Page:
5Adam Morton, “Investors Lead Push for Australian Business to Cut Emissions More Than Government Forecasts,” The Guardian, 13 October 2020, back)

6Norges Bank Investment Management, “Tax Management,” 2019, back)

7Future Fund Board of Guardians, Statement of Investment Policies September 2020, 34–35,—documents/investment-policies/202009—ffbg-statement-of-investment-policies.ashx?la=en&hash=A95FE47D98B7AD78C7F3D3C05FACAA51DCA48F65(go back)

8“Going Long Podcast: Leo Strine,” FCLTGlobal, 16 November 2020, Note especially Justice Strine’s remarks in minutes 21 and 23 of this tape. In the former, he observes that “the share of profits that have gone into worker pay from increases in productivity and profitability has gone way down in the last 30 years, and activist pressures have been a big part of that. That has created much greater economic insecurity in the US, has led to nativist appeals, and… we are not closing the racial equity gap.” He continues in the latter segment, saying, “these companies had 10 years to build up reserves. Why didn’t they do it? I think it’s because, to be honest, if they had any reserves, they would get savaged, as you know, by activists. Part of why they didn’t give workers things is because, frankly, some of the short-termism debate is a little off.”(go back)

9“Risk Webinar Series: Ramifications of Investment Risk Management on Income Volatility and Distribution,” FCLTGlobal, 10 February 2021, back)

10“Crisis as Catalyst: Resetting Investor Responsibilities,” PPI webinar in partnership with FCLTGlobal, 07 May 2020, back)

11“Future Fund Board of Guardians— Statement of Investment Policies,” Future Fund, September 2020, 5,—documents/investment-policies/202009—ffbg-statement-of-investment-policies.ashx?la=en&hash=A95FE47D98B7AD78C7F3D3C05FACAA51DCA48F65(go back)

12“Corporate Reputation in the Investment Industry,” 1.(go back)

13“Social Media Collaborative Engagement,” 2.(go back)

14“Suspension of Stock Lending Activities,” GPIF, December 2019, back)

15“Crisis as Catalyst: Resetting Investor Responsibilities,” 10.(go back)

16State Street Corporation, Aligning Responsible Investing with Securities Lending (Boston: State Street, 2020), 7, back)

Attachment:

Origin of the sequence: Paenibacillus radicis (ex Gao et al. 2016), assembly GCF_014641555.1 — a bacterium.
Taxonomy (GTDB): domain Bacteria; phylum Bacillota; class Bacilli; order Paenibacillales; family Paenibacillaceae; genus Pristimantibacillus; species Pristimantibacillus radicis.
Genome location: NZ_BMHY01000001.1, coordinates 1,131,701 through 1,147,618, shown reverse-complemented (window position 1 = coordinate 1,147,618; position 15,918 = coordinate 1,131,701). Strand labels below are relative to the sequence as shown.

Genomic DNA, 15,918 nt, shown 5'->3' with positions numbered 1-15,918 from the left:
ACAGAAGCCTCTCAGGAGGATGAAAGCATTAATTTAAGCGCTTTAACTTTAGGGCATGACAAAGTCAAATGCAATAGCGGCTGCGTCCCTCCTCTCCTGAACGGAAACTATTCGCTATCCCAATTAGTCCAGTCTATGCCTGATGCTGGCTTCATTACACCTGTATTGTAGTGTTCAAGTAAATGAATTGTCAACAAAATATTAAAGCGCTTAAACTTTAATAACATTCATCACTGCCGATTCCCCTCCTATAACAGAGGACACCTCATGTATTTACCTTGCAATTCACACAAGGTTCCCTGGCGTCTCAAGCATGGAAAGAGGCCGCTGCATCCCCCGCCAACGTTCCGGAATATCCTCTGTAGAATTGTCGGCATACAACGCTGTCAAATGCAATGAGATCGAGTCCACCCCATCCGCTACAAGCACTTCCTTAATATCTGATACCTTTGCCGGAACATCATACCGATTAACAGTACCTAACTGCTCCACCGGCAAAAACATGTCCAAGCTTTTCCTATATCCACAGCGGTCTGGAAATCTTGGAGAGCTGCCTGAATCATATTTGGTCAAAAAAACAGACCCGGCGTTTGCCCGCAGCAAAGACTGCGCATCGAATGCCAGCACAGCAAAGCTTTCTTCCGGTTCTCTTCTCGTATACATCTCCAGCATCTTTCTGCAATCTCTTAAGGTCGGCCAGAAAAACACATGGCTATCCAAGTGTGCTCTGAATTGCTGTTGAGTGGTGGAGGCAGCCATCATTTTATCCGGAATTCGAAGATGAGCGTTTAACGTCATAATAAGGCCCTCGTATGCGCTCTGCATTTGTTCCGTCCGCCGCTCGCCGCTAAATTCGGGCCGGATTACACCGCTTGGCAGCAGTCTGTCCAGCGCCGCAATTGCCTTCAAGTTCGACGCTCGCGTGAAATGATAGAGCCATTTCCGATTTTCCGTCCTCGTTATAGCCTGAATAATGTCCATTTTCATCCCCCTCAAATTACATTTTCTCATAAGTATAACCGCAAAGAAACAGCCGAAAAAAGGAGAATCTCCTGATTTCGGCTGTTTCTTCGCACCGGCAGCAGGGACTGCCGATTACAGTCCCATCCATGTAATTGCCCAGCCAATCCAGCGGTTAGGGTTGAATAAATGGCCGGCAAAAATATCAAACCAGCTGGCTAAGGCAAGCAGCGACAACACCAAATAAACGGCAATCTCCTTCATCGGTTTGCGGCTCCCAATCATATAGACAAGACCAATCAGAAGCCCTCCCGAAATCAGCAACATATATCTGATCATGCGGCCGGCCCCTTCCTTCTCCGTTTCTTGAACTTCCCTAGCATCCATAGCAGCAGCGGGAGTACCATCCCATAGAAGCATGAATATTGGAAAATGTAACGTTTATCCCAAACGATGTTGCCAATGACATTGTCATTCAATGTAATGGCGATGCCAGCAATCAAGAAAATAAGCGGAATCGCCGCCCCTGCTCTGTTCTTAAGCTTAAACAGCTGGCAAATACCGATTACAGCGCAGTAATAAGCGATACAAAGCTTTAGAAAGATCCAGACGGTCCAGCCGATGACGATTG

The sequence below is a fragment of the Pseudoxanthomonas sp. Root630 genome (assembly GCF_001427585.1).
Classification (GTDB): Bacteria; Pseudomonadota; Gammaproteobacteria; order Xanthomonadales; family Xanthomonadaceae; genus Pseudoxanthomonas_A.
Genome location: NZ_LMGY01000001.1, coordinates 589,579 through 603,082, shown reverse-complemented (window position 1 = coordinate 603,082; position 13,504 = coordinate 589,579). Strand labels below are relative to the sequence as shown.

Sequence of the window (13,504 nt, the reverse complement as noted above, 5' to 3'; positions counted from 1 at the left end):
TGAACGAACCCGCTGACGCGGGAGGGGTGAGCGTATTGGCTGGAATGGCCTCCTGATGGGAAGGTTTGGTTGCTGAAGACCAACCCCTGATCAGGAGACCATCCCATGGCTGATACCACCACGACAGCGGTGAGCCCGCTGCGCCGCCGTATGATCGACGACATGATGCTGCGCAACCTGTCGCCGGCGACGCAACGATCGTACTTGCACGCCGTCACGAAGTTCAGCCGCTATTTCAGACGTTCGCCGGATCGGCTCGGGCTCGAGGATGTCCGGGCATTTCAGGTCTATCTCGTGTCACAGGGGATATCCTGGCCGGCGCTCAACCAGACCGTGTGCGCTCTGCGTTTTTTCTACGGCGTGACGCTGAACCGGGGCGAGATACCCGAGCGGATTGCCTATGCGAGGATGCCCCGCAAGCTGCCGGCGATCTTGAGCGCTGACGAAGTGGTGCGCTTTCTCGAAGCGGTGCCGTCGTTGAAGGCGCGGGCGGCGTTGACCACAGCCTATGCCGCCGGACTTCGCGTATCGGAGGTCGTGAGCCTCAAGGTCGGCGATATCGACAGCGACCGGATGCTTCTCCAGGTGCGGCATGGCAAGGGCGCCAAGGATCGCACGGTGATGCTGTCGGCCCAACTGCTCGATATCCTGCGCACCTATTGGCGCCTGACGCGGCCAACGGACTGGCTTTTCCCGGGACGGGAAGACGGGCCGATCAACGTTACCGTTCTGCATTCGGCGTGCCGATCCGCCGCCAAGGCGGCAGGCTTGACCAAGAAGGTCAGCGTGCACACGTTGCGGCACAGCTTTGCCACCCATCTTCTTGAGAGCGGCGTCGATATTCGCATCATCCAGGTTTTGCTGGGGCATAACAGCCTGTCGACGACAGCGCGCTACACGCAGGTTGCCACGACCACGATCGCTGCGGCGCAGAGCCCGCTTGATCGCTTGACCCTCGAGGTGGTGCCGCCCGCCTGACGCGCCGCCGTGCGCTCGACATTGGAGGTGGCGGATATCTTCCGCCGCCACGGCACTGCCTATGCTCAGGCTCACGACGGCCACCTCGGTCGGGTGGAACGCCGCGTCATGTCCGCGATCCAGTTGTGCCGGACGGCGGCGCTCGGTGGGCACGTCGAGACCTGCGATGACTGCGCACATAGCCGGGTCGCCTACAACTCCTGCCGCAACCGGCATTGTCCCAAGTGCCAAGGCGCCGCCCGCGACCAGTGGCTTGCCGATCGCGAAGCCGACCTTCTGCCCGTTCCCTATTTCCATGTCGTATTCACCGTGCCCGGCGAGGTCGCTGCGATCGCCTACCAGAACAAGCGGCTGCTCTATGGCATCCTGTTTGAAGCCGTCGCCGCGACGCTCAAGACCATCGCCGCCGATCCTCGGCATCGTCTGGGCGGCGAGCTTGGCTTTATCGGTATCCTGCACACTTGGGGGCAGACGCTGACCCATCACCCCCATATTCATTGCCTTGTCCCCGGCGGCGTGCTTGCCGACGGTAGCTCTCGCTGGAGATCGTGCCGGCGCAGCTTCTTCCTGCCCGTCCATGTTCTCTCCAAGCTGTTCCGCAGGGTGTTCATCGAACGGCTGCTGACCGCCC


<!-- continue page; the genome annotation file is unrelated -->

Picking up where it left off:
17“Risk Webinar Series: Ramifications of Investment Risk Management on Income Volatility and Distribution,” 9.(go back)

18“About APG—Asset Management,” APG, back)

19“About Us—Our Mission,” PGGM, back)

20Carolyn Bandel, “Dutch Funds Invest in ‘Cluster Bombs and Land Mines’—TV Claims,” IPE, 19 March 2007, back)

21“Dutch ABP, PGGM Say Sold Shares in Weapons Producers,” Reuters, 06 April 2007, back)

22Suzanne Oosterwijk, Dutch Case Study: A Ban on Cluster Munitions (Utrecht: PAX for Peace, 2015), back)

23Matthew Leatherman et al., Institutional Investment Mandates: Anchors for Long-Term Performance (Boston: FCLTGlobal, 2020), back)

24Bhakti Mirchandani et al., Model Stewardship Code for Long-Term Behavior (Boston: FCLTGlobal, 2019), back)

25Frederic Alexander, Holly Ensign-Barstow, Lenore Palladino, and Andrew Kassoy, From Shareholder Primacy to Stakeholder Capitalism (B Lab and The Shareholder Commons, September 2020), back)

26Martin Lipton and Sabastian V. Niles, “The Spotlight on Investors—Proposed Expansive Regulation of Institutional Investors and Shareholder Behavior—Imposing New Fiduciary Duties on Investors (and Companies),” Wachtell, Lipton, Rozen & Katz, 29 September 2020, back)

27Martin Lipton, Steven A. Rosenblum, Sabastian V. Niles, Sara J. Lewis, and Kisho Watanabe, The New Paradigm—A Roadmap for an Implicit Corporate Governance Partnership Between Corporations and Investors to Achieve Sustainable Long-Term Investment and Growth (Wachtell, Lipton, Rozen & Katz and World Economic Forum, 2016), 7, back)

28Michael Sabia, United Nations–Convened Net-Zero Asset Owner Alliance testimonial, 2021, back)

29“Fiduciary Duties Regarding Proxy Voting and Shareholder Rights,” Federal Register, 04 September 2020, back)

30“Crisis as Catalyst: Resetting Investor Responsibilities,” 10.(go back)

31“Corporate Reputation in the Investment Industry,” 1.(go back)

32“Nasdaq to Advance Diversity through New Proposed Listing Requirements,” Nasdaq, 01 December 2020, back)

33“Goldman Sachs’ Commitment to Board Diversity,” Goldman Sachs, 04 February 2020, back)

34See rules on including companies issuing shares with multiple voting rights in S&P Composite 1500 indices at S&P Dow Jones Indices, “S&P Dow Jones Indices Announces Clarifications to the S&P U.S. Indices Methodology,” 20 December 2019, (go back)

35Employees of Microsoft, “An Open Letter to Microsoft: Don’t Bid on the US Military’s Project JEDI,” Medium, 12 October 2018, back)

36“Tell These Tech Companies to Divest from ICE & CBP Operations,” petition, Color of Change, back)

37“Dear Sundar,” letter to Google CEO, NYT Files, 2018, back)

38Generation Investment Management, “Senior Partner Letter,” 11 March 2021, 6, back)

39Cecelie Counts, “Divestment Was Just One Weapon in Battle against Apartheid,” New York Times, 27 January 2013, back)

40Amos Tversky and Daniel Kahneman, “The Framing of Decisions and the Psychology of Choice,” Science 211 (1981): 5, back)

41“Schroders’ Approach to Navigating Impasses in Corporate Engagement,” FCLTGlobal, 28 January 2021, back)

42Leatherman et al., Institutional Investment Mandates, 23.(go back)